Assembly’s electronic vote is latest example of Jersey’s innovation at work

On May 24, 1844, Samuel Morse sent the first official telegraph message (“what hath God wrought”) from an experimental line that ran from the chamber of the U.S. Supreme Court, which at the time was in the U.S. Capitol Building, to Baltimore, Maryland, about 40 miles away. As the technology evolved, it revolutionized the way people communicated over distances (the Thomas Edison quadruplex system eventually allowed for up to four messages to be transmitted simultaneously over the same line).

On May 25, 1915, 71 years after Morse sent the first official telegram, members of the New Jersey General Assembly placed one of the first transcontinental phone calls from a chamber in the State House (lit by an Edison Electric Light Co. chandelier) to the New Jersey Building at the Pan-American Exposition in San Francisco, California, in order to showcase the emerging technology of the day.

Fast-forward 105 years to March 25 of this year, and the Assembly used advanced telecommunication technologies to hold an electronic-voting session in response to the COVID-19 pandemic. This marked the first remote-voting session ever conducted in the state’s history. And while, in today’s day and age, advancements on these technologies have become commonplace amenities (a new smart phone is debuted almost every fourth quarter), the Assembly’s application of the technology to act on vital relief measures for the residents of New Jersey during the public health emergency serves as an example of how innovation continues to advance our way of life toward the possibilities of tomorrow.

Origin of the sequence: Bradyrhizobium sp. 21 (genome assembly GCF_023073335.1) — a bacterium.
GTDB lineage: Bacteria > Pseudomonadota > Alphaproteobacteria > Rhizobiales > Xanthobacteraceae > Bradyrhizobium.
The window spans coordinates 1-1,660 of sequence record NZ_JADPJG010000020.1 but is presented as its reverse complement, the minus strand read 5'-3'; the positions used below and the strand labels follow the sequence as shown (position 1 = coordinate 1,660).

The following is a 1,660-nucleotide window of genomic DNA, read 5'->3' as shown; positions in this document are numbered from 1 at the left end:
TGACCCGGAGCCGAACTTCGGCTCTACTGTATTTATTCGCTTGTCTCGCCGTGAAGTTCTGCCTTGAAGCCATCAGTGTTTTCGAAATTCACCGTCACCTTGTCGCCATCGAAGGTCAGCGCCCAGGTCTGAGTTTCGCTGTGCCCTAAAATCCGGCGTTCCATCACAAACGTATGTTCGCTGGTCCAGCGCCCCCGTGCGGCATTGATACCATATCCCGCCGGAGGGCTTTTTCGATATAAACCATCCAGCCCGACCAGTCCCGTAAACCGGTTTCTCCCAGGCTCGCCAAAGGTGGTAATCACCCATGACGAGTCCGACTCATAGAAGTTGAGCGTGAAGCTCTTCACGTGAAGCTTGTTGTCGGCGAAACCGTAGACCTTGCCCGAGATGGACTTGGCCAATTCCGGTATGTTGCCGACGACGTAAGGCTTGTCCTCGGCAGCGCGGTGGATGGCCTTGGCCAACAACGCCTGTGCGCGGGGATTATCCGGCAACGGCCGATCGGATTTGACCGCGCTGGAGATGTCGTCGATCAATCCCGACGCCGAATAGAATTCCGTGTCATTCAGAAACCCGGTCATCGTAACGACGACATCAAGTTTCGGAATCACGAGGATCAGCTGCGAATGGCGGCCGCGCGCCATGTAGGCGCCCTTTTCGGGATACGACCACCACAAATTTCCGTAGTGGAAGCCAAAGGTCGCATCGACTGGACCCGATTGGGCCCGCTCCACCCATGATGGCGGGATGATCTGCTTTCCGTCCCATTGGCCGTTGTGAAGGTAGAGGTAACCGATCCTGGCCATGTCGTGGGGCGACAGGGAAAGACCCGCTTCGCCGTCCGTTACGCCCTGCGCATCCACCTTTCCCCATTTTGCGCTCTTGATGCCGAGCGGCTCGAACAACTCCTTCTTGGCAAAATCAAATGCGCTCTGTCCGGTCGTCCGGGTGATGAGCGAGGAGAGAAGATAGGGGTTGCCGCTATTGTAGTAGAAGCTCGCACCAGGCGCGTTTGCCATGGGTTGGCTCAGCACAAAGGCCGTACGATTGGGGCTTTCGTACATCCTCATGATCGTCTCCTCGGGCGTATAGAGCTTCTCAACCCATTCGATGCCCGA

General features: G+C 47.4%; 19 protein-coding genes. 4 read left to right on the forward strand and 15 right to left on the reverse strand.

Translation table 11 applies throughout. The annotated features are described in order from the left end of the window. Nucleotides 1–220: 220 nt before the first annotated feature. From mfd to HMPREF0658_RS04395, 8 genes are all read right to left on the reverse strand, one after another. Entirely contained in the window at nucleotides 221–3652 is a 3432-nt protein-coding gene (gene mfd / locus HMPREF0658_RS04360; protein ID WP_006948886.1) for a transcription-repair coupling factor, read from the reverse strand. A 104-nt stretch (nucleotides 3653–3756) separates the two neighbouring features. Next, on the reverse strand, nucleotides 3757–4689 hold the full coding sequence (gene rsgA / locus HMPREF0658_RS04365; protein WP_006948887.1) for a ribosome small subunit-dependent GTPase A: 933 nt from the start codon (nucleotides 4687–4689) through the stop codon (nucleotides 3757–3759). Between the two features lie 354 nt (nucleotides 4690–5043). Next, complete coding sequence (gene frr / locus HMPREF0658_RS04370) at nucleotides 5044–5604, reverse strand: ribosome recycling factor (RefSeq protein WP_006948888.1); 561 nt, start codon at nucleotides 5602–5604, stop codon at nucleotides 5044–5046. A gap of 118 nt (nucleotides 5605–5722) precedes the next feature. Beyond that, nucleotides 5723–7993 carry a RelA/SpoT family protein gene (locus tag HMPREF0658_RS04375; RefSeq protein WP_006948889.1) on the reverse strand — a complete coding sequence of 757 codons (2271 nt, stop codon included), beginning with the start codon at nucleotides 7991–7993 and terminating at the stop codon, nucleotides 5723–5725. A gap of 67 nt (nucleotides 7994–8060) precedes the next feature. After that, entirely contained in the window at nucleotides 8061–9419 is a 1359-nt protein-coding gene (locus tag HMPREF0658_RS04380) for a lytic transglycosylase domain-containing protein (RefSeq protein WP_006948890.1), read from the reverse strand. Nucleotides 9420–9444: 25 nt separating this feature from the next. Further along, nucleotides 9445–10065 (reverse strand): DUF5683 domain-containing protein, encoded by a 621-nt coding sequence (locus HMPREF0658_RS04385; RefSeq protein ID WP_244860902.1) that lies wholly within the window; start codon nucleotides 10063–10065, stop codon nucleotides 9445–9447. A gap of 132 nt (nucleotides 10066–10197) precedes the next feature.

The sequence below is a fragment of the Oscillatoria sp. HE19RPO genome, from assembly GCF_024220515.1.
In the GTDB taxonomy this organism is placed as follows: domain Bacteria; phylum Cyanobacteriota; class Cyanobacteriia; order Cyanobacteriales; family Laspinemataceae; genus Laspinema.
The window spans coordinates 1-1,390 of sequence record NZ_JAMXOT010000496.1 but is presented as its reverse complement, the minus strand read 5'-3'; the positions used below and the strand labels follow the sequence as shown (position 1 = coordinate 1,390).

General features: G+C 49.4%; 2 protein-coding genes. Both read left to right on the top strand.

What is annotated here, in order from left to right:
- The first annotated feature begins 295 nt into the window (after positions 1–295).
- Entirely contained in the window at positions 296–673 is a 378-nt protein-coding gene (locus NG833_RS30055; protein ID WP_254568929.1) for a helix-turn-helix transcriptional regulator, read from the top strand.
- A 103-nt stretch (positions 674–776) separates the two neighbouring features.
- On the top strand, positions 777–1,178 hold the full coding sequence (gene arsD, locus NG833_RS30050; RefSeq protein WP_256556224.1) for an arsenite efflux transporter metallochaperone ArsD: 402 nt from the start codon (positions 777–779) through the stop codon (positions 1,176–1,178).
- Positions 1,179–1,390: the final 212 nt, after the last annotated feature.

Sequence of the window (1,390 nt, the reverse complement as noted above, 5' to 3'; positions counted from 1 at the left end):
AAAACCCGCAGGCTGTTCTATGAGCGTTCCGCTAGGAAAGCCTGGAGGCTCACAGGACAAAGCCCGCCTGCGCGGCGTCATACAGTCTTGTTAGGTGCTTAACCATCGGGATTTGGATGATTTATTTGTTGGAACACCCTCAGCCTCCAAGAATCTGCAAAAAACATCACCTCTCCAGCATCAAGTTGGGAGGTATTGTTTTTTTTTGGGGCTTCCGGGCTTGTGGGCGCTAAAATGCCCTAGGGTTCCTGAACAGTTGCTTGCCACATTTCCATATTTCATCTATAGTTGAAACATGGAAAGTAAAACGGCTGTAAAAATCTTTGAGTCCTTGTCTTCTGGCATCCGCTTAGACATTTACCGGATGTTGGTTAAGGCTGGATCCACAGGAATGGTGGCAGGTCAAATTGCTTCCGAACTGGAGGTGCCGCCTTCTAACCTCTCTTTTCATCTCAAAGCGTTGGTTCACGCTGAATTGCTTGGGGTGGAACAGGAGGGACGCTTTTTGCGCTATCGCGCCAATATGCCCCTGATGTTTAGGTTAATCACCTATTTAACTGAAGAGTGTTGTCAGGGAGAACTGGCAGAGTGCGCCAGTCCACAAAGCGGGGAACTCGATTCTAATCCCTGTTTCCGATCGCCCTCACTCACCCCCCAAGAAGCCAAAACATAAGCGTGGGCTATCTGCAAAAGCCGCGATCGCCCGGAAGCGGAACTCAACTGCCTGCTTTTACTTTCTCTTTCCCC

Publicly convening 80 lawmakers to vote on the coronavirus relief measures in the midst of a shelter-in-place initiative effectuated to avoid the spread of the virus posed many logistical challenges and risks. And, while necessity may be the mother of invention, innovation is more than just the emergence of new technology; it is also the application of existing technology in novel and constructive ways.

Innovation made it possible for the “People’s House” to continue to do the people’s work providing relief to the 9 million residents of New Jersey. While the virus has impacted all aspects of society and disrupted our way of life, we are able to remain connected during these trying times. We must take advantage of this ability by sharing ideas and collaborating with each other. To those tirelessly working together to engineer solutions to the challenges that we face today, I am thankful for your efforts. In the past, when the future looked dim, innovators illuminated the path forward, and they will again.

Brian Quigley is deputy executive director and general counsel to the New Jersey Assembly Majority Office. He advises on a wide array of policy initiatives, including those involving health care technology. 

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